US2896132A (en) * 1955-03-07 1959-07-21 Comar Electric Company Electromagnetic relay with spring loaded armature
US2848578A (en) * 1955-08-24 1958-08-19 Lewis Eng Co Inverter for small voltages
US2933660A (en) * 1957-03-22 1960-04-19 Siemens Ag Electrical device comprising subdivided spool containing operating parts
US2888533A (en) * 1958-01-23 1959-05-26 Clare & Co C P Center stable polar relay
US2930869A (en) * 1958-03-31 1960-03-29 Iron Fireman Mfg Co Electric relay
US2934621A (en) * 1958-12-12 1960-04-26 Donald J Stewart Magnetic switch chopper
US2993104A (en) * 1959-01-21 1961-07-18 Gen Electric Electromagnetic relay
US3067305A (en) * 1959-05-28 1962-12-04 Glenn M Stout Pulse operated magnetically latching relay
US2957965A (en) * 1959-07-15 1960-10-25 Mallory & Co Inc P R Micro-miniature relay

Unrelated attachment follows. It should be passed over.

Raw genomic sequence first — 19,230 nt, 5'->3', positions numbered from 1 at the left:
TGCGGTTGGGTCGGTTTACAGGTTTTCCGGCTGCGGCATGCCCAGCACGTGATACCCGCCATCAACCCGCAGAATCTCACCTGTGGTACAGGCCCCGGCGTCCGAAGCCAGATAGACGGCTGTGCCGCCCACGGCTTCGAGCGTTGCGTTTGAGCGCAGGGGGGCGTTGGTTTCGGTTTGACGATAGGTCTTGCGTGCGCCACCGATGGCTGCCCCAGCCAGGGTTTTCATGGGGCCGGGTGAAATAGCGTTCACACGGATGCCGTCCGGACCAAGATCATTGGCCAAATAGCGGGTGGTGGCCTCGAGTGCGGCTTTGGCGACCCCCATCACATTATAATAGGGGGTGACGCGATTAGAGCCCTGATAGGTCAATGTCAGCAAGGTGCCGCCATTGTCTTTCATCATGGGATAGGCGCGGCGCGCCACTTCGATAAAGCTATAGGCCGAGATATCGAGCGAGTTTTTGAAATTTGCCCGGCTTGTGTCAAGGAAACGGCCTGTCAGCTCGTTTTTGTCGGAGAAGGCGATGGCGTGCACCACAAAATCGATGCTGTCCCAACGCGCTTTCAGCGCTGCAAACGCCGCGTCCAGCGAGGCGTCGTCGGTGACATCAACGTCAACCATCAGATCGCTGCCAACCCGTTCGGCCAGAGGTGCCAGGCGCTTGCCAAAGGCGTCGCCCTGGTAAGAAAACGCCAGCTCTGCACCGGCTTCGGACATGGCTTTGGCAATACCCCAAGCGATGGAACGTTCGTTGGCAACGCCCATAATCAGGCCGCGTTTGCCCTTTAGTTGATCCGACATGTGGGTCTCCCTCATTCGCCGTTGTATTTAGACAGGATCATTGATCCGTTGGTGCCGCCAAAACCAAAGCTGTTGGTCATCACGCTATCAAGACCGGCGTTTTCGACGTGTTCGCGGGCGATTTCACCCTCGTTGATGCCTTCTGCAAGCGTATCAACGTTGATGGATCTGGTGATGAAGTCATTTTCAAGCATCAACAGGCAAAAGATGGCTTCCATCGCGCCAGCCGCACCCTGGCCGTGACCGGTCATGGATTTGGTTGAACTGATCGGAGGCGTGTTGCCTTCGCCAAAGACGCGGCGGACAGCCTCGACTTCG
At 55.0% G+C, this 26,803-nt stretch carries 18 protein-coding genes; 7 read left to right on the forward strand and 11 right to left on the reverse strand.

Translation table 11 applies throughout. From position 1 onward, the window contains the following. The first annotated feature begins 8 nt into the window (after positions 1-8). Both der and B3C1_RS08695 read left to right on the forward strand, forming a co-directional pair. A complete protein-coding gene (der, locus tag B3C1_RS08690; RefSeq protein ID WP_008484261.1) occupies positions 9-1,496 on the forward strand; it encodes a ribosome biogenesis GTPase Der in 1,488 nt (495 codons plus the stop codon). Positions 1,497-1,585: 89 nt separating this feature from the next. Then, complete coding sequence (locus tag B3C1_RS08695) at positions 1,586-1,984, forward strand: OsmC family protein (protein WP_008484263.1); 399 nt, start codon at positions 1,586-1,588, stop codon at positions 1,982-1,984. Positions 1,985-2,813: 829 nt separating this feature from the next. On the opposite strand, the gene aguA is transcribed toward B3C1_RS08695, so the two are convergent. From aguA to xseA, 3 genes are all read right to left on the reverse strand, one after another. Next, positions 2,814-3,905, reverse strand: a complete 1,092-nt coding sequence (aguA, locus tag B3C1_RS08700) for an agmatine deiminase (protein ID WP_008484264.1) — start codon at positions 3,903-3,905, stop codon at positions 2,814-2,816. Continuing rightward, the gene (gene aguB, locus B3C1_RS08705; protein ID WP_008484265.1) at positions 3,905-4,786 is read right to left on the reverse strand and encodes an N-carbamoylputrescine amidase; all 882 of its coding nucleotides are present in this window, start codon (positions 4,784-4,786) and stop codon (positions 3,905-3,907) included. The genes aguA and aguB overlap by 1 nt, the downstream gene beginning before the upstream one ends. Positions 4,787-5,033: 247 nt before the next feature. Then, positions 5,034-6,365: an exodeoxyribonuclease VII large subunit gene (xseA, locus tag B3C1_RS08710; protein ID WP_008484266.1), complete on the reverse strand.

US3042775A (en) * 1959-09-09 1962-07-03 North Electric Co Relay
US3130283A (en) * 1960-01-07 1964-04-21 Union Everedy Company Inc Multiple pole relay switch
DE1153834B (en) * 1960-10-19 1963-09-05 Siemens Ag Relay with changeover contact
US3114808A (en) * 1960-11-03 1963-12-17 Hamilton Watch Co Electrical relay
US3258556A (en) * 1963-05-13 1966-06-28 Babcock Electronics Corp Electromagnetic actuator and relay comprising same
US6373030B1 (en) * 1995-06-05 2002-04-16 Linnes M. Waldrep Low temperature portable oven